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Capturing Reservoir Heterogeneity in Reservoir Models – How Much is Enough?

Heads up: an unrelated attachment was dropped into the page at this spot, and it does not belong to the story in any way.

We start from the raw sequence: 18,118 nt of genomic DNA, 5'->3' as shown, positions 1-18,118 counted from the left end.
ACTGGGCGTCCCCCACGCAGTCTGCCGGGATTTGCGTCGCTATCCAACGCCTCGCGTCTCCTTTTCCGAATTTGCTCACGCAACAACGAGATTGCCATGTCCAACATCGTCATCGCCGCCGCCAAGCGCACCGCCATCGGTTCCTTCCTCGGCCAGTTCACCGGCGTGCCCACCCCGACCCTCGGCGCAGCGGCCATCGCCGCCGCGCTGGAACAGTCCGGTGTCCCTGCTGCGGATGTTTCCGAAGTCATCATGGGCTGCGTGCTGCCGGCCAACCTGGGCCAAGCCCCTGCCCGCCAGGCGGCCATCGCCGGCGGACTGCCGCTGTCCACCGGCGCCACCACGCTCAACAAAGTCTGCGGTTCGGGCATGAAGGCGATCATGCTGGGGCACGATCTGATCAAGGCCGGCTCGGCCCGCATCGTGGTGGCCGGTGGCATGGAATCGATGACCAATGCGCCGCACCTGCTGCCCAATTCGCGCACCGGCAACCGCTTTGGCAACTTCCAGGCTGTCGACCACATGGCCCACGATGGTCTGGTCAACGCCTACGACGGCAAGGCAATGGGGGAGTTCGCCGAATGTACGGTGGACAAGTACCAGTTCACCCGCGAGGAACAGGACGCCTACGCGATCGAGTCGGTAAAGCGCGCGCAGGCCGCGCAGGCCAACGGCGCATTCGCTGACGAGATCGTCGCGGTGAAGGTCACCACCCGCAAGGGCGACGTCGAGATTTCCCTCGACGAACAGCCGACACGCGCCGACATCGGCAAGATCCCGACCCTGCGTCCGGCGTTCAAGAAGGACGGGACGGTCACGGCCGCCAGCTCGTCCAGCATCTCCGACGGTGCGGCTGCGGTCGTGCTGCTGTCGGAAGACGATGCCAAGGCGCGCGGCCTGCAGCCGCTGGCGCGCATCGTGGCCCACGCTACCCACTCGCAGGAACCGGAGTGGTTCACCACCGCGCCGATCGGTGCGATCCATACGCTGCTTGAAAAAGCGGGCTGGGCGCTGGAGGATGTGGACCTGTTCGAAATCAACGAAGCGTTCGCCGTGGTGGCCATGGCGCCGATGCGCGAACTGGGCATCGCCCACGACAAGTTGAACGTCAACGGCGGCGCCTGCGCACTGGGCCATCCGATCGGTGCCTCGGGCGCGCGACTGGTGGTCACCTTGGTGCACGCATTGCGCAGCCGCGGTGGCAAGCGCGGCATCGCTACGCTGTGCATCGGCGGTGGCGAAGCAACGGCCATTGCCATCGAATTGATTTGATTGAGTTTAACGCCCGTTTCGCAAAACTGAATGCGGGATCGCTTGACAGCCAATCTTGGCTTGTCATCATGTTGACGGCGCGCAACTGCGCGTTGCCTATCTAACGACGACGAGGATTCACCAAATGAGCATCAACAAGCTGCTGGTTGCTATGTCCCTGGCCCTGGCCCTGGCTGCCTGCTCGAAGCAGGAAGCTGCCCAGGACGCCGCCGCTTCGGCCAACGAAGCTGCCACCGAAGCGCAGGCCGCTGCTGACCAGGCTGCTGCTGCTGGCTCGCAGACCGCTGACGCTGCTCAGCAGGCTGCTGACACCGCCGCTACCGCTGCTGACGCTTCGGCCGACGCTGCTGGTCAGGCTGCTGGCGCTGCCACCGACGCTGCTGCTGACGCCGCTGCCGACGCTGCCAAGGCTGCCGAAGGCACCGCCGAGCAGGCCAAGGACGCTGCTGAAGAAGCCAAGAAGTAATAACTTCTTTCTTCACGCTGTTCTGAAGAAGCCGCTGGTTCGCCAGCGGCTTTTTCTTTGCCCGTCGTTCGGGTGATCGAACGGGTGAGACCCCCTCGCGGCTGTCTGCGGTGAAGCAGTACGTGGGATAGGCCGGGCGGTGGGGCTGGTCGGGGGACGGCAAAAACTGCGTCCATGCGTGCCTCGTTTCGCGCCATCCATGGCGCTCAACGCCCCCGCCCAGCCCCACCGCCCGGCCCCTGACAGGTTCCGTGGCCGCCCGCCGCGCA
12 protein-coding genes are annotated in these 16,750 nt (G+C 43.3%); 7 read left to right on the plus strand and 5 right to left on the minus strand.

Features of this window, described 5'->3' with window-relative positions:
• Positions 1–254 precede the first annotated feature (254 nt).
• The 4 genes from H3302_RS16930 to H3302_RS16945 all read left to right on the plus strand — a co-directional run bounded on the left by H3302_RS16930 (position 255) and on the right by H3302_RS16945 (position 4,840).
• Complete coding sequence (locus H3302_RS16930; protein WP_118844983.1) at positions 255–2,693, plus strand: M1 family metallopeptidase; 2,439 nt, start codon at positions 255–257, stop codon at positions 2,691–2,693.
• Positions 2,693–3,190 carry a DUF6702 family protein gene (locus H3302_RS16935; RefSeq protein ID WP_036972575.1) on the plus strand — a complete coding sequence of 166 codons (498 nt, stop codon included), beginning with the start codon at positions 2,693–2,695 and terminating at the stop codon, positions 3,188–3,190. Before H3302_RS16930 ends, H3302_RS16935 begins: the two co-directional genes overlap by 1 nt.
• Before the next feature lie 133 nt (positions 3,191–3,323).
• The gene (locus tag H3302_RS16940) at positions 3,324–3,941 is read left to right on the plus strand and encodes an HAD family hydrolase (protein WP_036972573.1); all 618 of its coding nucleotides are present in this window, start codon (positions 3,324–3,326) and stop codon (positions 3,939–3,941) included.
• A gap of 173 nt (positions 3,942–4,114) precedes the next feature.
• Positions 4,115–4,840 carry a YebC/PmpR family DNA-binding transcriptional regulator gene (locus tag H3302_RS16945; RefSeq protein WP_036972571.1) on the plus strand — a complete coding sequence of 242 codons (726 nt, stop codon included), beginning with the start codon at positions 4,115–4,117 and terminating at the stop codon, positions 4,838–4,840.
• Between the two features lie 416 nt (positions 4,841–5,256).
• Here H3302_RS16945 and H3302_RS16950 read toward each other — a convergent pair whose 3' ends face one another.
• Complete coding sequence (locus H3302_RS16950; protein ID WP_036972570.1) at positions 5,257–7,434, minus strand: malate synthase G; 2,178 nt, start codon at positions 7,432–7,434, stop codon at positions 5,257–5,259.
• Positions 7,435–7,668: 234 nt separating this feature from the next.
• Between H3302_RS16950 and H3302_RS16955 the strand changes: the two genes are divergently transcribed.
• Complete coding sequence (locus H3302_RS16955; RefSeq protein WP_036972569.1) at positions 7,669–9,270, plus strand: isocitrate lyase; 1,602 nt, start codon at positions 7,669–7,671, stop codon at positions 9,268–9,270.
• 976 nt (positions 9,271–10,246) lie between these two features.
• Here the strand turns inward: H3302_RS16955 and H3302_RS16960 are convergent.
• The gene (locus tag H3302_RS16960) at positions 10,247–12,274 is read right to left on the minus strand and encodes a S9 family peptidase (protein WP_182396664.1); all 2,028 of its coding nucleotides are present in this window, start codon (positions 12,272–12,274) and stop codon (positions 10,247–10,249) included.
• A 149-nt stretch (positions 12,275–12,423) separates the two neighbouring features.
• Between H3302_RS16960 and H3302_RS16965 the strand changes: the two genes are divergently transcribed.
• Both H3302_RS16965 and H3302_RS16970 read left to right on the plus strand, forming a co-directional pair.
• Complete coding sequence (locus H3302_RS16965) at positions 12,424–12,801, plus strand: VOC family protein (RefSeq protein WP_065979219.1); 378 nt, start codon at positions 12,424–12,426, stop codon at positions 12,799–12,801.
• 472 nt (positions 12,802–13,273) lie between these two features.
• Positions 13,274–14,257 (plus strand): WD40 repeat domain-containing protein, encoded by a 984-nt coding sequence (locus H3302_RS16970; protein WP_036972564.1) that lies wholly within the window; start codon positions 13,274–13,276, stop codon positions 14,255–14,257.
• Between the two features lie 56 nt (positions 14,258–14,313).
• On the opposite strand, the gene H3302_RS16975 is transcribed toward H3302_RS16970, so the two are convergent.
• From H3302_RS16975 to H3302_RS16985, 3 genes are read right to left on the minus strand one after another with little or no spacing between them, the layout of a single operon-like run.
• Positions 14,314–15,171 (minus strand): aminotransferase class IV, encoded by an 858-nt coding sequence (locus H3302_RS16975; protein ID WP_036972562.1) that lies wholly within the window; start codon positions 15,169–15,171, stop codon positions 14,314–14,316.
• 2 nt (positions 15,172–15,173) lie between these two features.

As the cost of computing decreased and the sophistication of reservoir modeling software increased over the past decade or two, the ability to capture reservoir heterogeneity in reservoir models has increased significantly. This increase was augmented by the development of a variety of algorithms that enabled increased efficient use of data obtained at a variety of scales, from core plug to 3D seismic, to be used to constrain reservoir models. While these important advances clearly enabled very large and very detailed reservoir models to be constructed relatively simply, a robust debate within the industry as to the overall value of highly detailed reservoir models as the basis for dynamic models that are in turn used to produce the volumetric forecasts required to evaluate and ultimately justify project development decisions continues. This “debate” has been referred to by some as the “Frankenstein vs. Gilligan” model debate. Studies completed by the author and others over the past two decades suggest that a better frame for this discussion and evaluation of model-based workflows is “fit-for-purpose” or “fit-for decision” modeling. In other words, reservoir models should capture the level of reservoir heterogeneity needed to make project development decisions. Often times, the level of geologically heterogeneity that needs to be incorporated in dynamic models used to justify project decisions is actually quite low. For example, once the reservoir net to gross ratio exceeds roughly 15-20%, the reservoir is essentially connected and increased model heterogeneity adds little value. This applies to both carbonate and clastic reservoirs. The impact of sparse data and the dynamic model size (as measured by number and/or dimension of grid cells) has greater influence on project decision making than fully capturing detailed reservoir stratigraphy and/or reservoir property heterogeneity. Results of various studies on Permian Basin (USA) and large Middle East carbonate reservoirs as well as clastic reservoirs in the San Joaquin Basin in California and the Maracaibo Basin in Venezuela are used to support these conclusions.